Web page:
Engs, Ruth C., Medical, Nursing, and Pharmacy Students' Attitudes Towards Alcoholism in Queensland, Australia Alcoholism: Clinical and Experimental Research, Vol. 6, No. 2, Spring 1982.

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Medical, Nursing, and Pharmacy Students' Attitudes Towards Alcoholism in Queensland, Australia

Ruth C. Engs, RN, EdD

Numerous studies in the United States and a few in the British Isles have indicated that there are differences between helping professionals (physicians, nurses, social workers, psychiatrists, etc.) in their attitudes towards alcoholics and the nature of alcoholism. (1-15) Studies have also indicated that there are differences between beginning and more advanced students in attitudes towards alcoholics and alcoholism and that attitudes sometimes become more negative as individuals acquire more education. (16-19)

However, few studies have been carried out in Australia with helping professionals or students as to their attitudes towards alcoholics or alcoholism. It would be interesting to determine if attitudinal differences are cross-cultural among medical-related helping professional students and whether or not there are differences due to course of study or year in school.

Tolor and Tamerin have found that attitudes towards alcoholics and alcoholism can be gathered in a short questionnaire of 24 questions with six scales. The scales include: 'Psychological Etiology,' which refers to statements that embrace the notion that the cause of alcoholism is psychological; Physical-Genetic Etiology,' which applies to statements concerning the idea that alcoholism has physical or inherited causes; 'Moral Weakness,' which consists of assertions embracing the view that the alcoholic has weak moral character; 'Medical Illness' which refers to propositions articulating the notion that the alcoholic is sick and that alcoholism can be treated as an illness; 'Humanism,' which contains assertions supporting a kind, fair, and humanistic treatment of the alcoholic; and 'Social Rejection,' which refers to statements that support the view that the alcoholic should be avoided or rejected. The higher the score on a particular scale the more the individual agrees with the concept.

The reliability of the six scales range from 0.62 to 0.77 and they are only minimally related to sex, age, and education of the respondent(20). The normative sample for this questionnaire was composed of 135 American students in education and other professional courses according to these authors. It must be kept in mind when comparing this norm to the Australian sample that it was not composed of medical-related helping professional students. However, this scale has been used in previous studies with helping professionals whose educational backgrounds were also different from the norm(21).

Thus, the purpose of this study was to investigate the attitudes towards alcoholics and alcoholism of medical, nursing, and pharmacy students in Queensland, Australia. The purpose was also to compare the attitude of these students to the American norm for the instrument, to determine if differences in attitudes between the courses of study existed, and to examine possible attitudinal changes due to educational experiences. This present report forms part of a larger study of alcohol and drug-taking behaviors and attitudes towards alcoholics and alcoholism of pre-professional students(22,23).

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MATERIALS AND METHODS

Sample

All first and final year students from the pharmacy school, the first and fourth year students at the medical school (the last year for which medical students are together in large lecture classes) at the University of Queensland, and the first and final year students in four nursing schools representing a large and a small public and private institution in Brisbane, were asked to participate in this project.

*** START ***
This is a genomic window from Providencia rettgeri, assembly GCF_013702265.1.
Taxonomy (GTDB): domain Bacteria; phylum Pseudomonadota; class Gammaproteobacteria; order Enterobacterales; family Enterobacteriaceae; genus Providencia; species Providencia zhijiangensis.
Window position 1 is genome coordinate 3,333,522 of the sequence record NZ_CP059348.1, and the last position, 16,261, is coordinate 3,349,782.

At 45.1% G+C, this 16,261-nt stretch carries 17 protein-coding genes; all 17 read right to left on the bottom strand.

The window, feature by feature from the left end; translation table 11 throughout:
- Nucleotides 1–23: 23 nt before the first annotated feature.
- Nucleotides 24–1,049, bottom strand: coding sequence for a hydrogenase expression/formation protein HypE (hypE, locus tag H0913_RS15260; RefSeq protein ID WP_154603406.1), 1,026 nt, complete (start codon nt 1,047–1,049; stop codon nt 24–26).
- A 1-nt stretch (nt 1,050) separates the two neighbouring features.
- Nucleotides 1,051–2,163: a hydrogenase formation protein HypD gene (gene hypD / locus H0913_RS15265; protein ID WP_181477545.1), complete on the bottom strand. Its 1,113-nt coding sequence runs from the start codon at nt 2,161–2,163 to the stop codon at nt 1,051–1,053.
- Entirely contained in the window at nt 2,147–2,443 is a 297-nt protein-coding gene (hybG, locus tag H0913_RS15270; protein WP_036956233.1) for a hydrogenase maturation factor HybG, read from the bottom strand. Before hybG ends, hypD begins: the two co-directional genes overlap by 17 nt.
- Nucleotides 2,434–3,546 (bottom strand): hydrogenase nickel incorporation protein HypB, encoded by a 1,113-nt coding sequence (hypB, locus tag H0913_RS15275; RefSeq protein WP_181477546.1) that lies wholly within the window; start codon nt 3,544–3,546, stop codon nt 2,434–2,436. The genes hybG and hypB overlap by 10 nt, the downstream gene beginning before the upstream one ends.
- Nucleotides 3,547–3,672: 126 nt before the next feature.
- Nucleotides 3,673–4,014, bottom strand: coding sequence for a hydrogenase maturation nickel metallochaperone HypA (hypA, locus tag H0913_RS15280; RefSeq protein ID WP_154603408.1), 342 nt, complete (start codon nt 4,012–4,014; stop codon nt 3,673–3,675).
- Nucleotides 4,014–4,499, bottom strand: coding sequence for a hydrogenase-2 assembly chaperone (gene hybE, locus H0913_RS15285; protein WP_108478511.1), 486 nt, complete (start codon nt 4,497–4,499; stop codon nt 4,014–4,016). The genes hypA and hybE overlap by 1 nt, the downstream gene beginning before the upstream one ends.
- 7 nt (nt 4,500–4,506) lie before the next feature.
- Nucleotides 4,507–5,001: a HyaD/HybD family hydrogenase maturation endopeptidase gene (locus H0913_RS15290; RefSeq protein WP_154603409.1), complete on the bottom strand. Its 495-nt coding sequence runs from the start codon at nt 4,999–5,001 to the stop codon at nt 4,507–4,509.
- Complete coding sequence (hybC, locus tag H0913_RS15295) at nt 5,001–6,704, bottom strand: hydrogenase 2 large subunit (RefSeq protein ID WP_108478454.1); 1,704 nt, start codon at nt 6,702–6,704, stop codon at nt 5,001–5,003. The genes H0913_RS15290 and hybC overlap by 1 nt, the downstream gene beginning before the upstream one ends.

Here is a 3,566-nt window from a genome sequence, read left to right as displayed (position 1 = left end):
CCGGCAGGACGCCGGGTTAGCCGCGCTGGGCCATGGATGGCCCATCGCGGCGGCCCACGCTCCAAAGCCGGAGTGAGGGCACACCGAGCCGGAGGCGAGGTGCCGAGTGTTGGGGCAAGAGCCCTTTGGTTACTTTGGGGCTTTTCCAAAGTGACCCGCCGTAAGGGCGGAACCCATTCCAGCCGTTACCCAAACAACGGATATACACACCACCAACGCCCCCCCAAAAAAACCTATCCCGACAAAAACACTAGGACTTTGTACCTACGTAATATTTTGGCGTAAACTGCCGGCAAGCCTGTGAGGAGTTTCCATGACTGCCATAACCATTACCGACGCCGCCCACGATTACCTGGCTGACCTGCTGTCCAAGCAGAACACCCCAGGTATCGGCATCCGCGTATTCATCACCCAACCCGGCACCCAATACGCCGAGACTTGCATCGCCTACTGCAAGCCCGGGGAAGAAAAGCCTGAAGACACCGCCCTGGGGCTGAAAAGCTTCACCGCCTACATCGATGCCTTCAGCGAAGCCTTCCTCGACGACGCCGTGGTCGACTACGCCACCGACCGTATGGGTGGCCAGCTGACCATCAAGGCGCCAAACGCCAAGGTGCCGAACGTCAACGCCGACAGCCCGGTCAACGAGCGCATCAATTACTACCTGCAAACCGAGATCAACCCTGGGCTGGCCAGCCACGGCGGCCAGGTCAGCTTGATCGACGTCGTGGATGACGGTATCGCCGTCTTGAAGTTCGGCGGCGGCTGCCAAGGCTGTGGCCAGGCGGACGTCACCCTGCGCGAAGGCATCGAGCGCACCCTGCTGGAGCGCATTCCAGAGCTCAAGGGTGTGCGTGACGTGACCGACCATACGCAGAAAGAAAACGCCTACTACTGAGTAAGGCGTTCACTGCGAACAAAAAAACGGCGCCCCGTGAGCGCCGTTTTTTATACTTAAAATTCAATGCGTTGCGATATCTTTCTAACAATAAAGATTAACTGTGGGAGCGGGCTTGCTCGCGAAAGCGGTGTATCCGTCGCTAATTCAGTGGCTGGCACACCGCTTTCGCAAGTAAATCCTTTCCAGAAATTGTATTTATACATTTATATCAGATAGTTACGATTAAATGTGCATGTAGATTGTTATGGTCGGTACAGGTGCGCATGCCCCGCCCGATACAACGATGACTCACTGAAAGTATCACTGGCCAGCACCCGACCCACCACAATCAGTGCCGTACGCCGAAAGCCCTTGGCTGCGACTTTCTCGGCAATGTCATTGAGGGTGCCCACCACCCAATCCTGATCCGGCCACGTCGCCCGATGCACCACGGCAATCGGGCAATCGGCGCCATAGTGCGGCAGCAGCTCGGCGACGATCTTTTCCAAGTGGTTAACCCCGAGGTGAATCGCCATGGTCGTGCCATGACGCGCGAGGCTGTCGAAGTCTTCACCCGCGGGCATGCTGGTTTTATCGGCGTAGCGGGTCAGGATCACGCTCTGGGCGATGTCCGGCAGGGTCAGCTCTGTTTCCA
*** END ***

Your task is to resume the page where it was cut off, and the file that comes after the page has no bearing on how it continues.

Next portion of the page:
Before administration of the questionnaire, the purpose of the study, procedures used to safeguard students' anonymity, and the fact that participation was voluntary were discussed. From the total possible number of medical, nursing, and pharmacy students, 32 individuals either did not wish to participate in the study or returned questionnaires with most of the data missing. This percentage ranged from 4% for medical and 9% for the pharmacy and nursing students. The final sample included 791 students, of which 431 were medical, 213 nursing, and 147 pharmacy students. Of these students, 51.3% were first year students and 48.7% were last year students.

The Questionnaire

Items to obtain demographic information such as year in school were constructed based on WHO recommendations for standardization of research in the areas of drugs and alcohol(24). 'The Attitudes Toward Alcoholism Questionnaire' described in the introduction to gather information about attitudes towards alcoholism was used(20).

Calculations

The Statistical Package for the Social Science program was used to calculate t and F scores to determine possible differences between the groups and their attitudes towards alcoholism.

RESULTS

Attitudes Compared to the Norm

Table 1 shows the results of the attitude scores for the different courses. On all of the attitude scales except medical weakness, there is a significant difference between the norm and the groups studied here. For 'psychological etiology' of alcoholism, medical (t = -2.8; df = 564; p < 0.05) and pharmacy students (t = 2.4; df = 280; p < 0.05) scored significantly lower than the norm. There was no significant difference for nursing students. For 'social rejection,' medical (t = 3.05; df = 564; p < 0.05), nursing (t = 3.50; df = 346; p < 0.05), and pharmacy (t = 1.8; df = 280; p < 0.05) students all scored significantly higher than the norm. A significantly lower score was found for medical (t = -8.1; df = 564; p < 0.001), nursing (t = -2.98; df = 346; p < 0.05), and pharmacy (t = 3.33; df = 280; p < 0.05) students compared to the norm for 'physical-genetic etiology' of alcoholism. Likewise, on the 'moral weakness' scale, medical (t = 5.67; df = 564; p < 0.001), nursing (t = 5.19; df = 346; p < 0.001), and pharmacy (t = 5.5; df = 280; p < 0.001) students had significantly more negative feelings compared to the norm. The medical (t = 4.5; df = 564; p < 0.001), nursing (t = -2.52; df = 346; p < 0.05), and pharmacy (t = -5.51; df = 280; p < 0.001) students scored lower in 'humanitarian' feelings towards the alcoholic compared to the norm.